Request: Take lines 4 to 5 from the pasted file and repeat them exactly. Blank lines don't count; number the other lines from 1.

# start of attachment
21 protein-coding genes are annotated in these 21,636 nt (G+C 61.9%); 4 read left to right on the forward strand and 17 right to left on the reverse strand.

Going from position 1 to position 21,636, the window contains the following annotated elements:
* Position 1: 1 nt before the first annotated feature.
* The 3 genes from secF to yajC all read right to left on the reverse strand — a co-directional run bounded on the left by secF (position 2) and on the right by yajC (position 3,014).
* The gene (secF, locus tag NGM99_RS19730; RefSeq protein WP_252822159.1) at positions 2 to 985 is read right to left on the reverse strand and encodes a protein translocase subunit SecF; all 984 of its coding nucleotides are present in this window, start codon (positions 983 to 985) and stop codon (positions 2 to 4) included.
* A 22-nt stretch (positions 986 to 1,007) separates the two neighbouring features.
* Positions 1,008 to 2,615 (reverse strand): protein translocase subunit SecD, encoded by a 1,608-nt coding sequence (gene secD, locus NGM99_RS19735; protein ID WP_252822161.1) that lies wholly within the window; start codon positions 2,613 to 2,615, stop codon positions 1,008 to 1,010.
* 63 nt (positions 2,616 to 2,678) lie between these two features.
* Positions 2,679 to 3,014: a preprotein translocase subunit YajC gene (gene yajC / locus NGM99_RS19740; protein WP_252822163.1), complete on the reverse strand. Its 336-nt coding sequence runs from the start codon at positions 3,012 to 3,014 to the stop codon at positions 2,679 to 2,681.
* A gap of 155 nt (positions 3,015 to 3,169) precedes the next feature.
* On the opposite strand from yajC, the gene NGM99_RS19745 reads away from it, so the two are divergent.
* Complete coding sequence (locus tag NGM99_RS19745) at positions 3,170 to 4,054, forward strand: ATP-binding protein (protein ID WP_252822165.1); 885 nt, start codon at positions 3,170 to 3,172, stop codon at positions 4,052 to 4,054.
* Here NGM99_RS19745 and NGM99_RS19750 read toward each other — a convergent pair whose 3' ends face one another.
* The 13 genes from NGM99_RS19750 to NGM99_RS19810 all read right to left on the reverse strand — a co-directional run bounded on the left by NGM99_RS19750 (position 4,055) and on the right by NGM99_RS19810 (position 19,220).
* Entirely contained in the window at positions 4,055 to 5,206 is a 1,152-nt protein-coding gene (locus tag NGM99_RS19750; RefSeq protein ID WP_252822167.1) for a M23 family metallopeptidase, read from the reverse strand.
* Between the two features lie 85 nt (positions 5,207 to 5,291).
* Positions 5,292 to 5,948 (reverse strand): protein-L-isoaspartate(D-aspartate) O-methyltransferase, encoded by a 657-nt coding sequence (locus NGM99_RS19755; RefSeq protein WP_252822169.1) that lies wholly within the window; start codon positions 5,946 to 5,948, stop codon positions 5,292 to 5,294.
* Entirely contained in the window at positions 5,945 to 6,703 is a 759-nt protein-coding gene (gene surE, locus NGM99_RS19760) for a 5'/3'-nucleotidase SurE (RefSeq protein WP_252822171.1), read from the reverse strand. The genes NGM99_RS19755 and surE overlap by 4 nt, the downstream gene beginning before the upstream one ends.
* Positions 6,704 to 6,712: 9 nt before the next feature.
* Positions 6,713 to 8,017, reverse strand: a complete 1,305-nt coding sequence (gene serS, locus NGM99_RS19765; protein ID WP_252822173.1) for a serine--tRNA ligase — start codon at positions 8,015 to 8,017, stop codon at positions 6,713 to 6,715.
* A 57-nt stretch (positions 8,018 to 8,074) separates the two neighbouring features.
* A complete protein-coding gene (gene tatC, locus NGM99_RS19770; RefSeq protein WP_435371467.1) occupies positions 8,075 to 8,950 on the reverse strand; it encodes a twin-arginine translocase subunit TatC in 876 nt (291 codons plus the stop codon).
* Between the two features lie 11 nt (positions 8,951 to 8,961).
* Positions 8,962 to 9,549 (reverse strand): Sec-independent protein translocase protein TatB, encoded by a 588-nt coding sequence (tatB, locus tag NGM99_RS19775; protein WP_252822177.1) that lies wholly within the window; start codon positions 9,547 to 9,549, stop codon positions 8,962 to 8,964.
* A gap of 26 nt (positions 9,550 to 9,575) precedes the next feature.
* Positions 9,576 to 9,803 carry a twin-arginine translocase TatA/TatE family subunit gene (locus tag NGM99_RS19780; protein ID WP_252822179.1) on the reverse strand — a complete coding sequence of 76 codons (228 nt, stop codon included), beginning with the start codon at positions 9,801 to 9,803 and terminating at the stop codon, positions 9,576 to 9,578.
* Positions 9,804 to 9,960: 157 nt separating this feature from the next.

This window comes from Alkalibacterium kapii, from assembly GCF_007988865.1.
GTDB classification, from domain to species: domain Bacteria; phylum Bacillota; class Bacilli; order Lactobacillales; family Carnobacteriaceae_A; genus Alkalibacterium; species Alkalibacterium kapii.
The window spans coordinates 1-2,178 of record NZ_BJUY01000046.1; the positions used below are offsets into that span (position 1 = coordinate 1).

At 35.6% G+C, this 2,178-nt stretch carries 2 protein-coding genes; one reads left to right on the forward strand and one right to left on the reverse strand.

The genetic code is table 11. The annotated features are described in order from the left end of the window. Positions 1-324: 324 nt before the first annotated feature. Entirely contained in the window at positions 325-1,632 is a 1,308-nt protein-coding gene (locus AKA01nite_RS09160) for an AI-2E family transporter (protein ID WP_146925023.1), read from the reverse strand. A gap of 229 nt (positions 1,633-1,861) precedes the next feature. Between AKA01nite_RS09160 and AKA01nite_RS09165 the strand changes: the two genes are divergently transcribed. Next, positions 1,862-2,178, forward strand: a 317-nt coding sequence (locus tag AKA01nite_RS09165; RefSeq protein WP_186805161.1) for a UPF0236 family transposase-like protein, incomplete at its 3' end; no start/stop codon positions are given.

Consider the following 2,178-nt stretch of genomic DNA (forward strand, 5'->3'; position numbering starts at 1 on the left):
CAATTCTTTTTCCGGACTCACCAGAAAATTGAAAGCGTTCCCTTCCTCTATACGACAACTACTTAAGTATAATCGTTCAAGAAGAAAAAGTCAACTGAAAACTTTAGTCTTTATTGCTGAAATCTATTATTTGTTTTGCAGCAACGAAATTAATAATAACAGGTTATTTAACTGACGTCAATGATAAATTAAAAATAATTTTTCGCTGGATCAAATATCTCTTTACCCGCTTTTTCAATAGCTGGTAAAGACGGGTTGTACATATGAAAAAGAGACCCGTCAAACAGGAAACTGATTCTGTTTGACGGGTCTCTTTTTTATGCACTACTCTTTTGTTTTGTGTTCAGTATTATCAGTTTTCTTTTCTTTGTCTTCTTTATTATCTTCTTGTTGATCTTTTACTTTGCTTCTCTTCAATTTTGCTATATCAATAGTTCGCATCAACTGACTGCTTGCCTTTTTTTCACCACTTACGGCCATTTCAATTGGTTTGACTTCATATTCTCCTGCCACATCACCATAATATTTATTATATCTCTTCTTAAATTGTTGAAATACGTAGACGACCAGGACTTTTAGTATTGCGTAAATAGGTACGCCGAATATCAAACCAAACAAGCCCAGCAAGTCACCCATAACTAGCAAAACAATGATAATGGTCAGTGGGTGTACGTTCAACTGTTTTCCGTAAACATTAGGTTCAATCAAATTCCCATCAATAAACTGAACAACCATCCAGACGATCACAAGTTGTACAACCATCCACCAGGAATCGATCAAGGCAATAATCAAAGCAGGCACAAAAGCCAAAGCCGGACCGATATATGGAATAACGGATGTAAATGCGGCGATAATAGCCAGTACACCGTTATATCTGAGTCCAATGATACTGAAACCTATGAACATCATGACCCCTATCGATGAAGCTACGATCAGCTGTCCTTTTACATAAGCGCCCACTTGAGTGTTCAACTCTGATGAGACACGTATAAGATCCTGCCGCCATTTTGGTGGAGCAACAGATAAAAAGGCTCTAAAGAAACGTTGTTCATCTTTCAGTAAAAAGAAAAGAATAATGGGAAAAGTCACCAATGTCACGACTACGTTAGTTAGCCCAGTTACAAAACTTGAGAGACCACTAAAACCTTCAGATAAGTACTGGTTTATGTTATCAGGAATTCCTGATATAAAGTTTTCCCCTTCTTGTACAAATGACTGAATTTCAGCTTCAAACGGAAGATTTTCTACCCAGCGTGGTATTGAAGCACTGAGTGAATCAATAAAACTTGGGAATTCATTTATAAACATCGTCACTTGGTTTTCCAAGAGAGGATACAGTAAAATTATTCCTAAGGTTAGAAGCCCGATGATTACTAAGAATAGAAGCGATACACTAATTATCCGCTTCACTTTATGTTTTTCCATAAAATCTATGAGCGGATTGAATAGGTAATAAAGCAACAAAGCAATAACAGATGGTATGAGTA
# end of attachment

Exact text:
* The 3 genes from secF to yajC all read right to left on the reverse strand — a co-directional run bounded on the left by secF (position 2) and on the right by yajC (position 3,014).
* The gene (secF, locus tag NGM99_RS19730; RefSeq protein WP_252822159.1) at positions 2 to 985 is read right to left on the reverse strand and encodes a protein translocase subunit SecF; all 984 of its coding nucleotides are present in this window, start codon (positions 983 to 985) and stop codon (positions 2 to 4) included.